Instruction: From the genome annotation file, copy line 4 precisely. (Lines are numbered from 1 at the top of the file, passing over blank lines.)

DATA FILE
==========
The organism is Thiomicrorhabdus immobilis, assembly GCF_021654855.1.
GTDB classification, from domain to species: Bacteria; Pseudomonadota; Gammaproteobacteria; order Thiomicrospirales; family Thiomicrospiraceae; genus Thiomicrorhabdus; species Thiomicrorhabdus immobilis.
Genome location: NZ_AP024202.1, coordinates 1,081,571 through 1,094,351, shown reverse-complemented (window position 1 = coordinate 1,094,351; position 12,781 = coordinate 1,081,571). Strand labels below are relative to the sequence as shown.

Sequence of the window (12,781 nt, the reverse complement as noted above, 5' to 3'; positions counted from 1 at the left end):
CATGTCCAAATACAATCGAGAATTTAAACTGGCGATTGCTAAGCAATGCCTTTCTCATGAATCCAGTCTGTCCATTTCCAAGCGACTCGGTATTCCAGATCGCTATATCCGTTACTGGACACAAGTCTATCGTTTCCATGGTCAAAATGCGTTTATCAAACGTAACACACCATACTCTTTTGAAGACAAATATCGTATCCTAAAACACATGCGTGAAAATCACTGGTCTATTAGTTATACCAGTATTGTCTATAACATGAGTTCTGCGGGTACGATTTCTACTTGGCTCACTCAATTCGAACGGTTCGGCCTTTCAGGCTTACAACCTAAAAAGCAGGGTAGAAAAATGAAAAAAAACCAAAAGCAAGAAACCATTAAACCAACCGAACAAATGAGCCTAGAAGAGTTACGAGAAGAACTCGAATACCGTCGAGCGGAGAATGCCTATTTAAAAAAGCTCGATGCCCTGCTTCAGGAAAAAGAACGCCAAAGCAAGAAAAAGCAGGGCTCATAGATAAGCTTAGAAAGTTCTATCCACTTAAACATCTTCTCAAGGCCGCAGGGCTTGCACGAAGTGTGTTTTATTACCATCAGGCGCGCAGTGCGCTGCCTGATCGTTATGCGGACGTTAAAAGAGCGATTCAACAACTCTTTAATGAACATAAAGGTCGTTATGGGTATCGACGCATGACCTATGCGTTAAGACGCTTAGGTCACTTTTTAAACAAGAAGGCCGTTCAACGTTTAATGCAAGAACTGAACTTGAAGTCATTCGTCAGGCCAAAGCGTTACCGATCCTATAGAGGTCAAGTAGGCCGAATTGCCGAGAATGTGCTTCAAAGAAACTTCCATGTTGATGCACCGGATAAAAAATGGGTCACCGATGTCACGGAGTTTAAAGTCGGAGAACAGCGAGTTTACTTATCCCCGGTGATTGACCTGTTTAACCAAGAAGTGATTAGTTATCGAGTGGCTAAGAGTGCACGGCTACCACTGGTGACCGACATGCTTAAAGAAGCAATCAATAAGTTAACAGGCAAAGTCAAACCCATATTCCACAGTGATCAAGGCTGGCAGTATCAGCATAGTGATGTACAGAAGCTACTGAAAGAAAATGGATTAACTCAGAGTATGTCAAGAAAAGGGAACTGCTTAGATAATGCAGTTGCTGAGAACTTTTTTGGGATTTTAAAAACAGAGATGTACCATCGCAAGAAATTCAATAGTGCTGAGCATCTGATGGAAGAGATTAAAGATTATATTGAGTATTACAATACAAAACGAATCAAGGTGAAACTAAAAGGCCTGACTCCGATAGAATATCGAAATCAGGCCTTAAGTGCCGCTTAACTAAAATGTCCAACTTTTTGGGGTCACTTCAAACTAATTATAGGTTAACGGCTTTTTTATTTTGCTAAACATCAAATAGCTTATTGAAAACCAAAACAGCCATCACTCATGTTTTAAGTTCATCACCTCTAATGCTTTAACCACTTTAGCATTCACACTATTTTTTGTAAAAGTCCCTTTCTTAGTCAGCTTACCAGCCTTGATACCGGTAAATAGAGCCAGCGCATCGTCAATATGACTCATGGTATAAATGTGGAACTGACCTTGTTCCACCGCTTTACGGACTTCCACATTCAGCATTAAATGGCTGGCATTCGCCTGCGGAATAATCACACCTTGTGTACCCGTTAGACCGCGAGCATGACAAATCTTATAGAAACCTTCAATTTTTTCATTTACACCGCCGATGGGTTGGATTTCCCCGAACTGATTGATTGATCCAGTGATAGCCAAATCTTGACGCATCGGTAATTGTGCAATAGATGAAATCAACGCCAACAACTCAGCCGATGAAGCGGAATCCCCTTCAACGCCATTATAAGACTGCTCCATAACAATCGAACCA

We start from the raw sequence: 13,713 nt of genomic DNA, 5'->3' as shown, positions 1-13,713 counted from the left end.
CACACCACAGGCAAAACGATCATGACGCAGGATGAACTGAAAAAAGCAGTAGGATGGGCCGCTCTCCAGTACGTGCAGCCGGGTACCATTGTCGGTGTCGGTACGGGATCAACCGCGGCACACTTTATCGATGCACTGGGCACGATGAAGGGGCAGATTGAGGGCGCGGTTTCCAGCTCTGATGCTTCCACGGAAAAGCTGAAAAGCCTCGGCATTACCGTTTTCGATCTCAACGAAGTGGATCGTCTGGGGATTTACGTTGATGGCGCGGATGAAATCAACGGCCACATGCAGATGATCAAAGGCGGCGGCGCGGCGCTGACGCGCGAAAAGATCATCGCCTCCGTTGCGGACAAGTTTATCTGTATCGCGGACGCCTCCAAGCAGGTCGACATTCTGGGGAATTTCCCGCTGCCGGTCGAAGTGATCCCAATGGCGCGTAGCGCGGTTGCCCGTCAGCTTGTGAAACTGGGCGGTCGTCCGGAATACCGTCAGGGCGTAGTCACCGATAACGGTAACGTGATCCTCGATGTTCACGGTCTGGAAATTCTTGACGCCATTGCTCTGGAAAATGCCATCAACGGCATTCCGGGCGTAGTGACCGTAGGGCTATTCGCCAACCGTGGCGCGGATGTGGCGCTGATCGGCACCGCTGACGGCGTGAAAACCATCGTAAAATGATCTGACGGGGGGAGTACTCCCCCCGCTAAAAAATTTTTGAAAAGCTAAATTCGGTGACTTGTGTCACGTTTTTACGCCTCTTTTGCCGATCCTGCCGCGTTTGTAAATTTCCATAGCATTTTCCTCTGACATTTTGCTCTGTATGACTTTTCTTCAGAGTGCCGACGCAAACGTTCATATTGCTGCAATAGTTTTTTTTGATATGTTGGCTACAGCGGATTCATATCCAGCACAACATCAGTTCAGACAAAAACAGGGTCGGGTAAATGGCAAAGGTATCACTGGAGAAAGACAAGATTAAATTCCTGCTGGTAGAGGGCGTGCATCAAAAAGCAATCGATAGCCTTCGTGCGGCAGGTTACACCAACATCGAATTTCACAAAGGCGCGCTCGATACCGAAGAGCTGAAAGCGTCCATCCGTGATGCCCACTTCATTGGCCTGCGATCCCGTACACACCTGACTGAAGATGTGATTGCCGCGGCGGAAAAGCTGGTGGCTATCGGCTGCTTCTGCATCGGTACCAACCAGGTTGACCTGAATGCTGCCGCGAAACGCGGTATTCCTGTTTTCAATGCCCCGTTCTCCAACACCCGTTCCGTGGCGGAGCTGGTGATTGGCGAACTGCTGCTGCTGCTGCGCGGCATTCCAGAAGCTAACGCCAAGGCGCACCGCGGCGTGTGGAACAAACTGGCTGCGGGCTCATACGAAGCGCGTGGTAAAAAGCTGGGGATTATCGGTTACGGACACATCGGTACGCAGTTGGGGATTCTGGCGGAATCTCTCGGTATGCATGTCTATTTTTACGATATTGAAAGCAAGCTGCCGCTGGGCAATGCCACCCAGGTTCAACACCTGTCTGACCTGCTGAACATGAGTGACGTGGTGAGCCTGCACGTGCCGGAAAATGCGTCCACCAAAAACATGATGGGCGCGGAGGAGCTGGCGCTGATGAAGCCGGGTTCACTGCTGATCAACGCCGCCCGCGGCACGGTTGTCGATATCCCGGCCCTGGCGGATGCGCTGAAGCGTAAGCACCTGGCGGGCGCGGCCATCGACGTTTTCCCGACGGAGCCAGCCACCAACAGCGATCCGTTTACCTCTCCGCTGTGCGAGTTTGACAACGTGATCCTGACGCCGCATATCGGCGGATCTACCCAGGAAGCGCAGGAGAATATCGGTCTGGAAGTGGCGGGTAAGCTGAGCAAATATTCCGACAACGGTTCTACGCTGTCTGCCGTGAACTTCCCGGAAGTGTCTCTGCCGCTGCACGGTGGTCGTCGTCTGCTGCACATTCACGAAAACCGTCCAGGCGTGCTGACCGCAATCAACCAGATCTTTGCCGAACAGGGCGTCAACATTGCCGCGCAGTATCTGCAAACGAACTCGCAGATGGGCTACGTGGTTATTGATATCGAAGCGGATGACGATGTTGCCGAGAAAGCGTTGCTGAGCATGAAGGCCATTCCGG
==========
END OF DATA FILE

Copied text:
Sequence of the window (12,781 nt, the reverse complement as noted above, 5' to 3'; positions counted from 1 at the left end):